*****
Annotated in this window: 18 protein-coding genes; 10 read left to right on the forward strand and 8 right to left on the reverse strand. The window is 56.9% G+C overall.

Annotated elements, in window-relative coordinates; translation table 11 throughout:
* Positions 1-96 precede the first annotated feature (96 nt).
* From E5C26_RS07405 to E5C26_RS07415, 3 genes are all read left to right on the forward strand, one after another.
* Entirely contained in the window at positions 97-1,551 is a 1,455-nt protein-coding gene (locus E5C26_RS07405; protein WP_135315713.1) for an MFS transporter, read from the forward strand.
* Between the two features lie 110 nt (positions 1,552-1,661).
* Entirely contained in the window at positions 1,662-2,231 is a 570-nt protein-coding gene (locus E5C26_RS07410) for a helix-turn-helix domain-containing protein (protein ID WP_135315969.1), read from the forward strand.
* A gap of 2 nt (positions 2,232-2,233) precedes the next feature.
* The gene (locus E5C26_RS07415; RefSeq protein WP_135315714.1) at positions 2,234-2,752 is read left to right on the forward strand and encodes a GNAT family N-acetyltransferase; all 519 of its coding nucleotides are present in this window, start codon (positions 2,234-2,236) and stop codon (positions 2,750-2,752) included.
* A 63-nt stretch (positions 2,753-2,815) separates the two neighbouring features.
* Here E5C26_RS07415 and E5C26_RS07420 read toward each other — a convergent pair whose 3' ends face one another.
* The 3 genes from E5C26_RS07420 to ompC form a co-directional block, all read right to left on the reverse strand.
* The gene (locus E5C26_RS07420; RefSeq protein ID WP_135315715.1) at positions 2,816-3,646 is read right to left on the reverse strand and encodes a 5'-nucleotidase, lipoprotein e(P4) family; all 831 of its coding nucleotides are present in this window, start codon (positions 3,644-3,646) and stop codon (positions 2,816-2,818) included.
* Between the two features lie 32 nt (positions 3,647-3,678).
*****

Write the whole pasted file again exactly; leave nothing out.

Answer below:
Annotated in this window: 18 protein-coding genes; 10 read left to right on the forward strand and 8 right to left on the reverse strand. The window is 56.9% G+C overall.

Annotated elements, in window-relative coordinates; translation table 11 throughout:
* Positions 1-96 precede the first annotated feature (96 nt).
* From E5C26_RS07405 to E5C26_RS07415, 3 genes are all read left to right on the forward strand, one after another.
* Entirely contained in the window at positions 97-1,551 is a 1,455-nt protein-coding gene (locus E5C26_RS07405; protein WP_135315713.1) for an MFS transporter, read from the forward strand.
* Between the two features lie 110 nt (positions 1,552-1,661).
* Entirely contained in the window at positions 1,662-2,231 is a 570-nt protein-coding gene (locus E5C26_RS07410) for a helix-turn-helix domain-containing protein (protein ID WP_135315969.1), read from the forward strand.
* A gap of 2 nt (positions 2,232-2,233) precedes the next feature.
* The gene (locus E5C26_RS07415; RefSeq protein WP_135315714.1) at positions 2,234-2,752 is read left to right on the forward strand and encodes a GNAT family N-acetyltransferase; all 519 of its coding nucleotides are present in this window, start codon (positions 2,234-2,236) and stop codon (positions 2,750-2,752) included.
* A 63-nt stretch (positions 2,753-2,815) separates the two neighbouring features.
* Here E5C26_RS07415 and E5C26_RS07420 read toward each other — a convergent pair whose 3' ends face one another.
* The 3 genes from E5C26_RS07420 to ompC form a co-directional block, all read right to left on the reverse strand.
* The gene (locus E5C26_RS07420; RefSeq protein ID WP_135315715.1) at positions 2,816-3,646 is read right to left on the reverse strand and encodes a 5'-nucleotidase, lipoprotein e(P4) family; all 831 of its coding nucleotides are present in this window, start codon (positions 3,644-3,646) and stop codon (positions 2,816-2,818) included.
* Between the two features lie 32 nt (positions 3,647-3,678).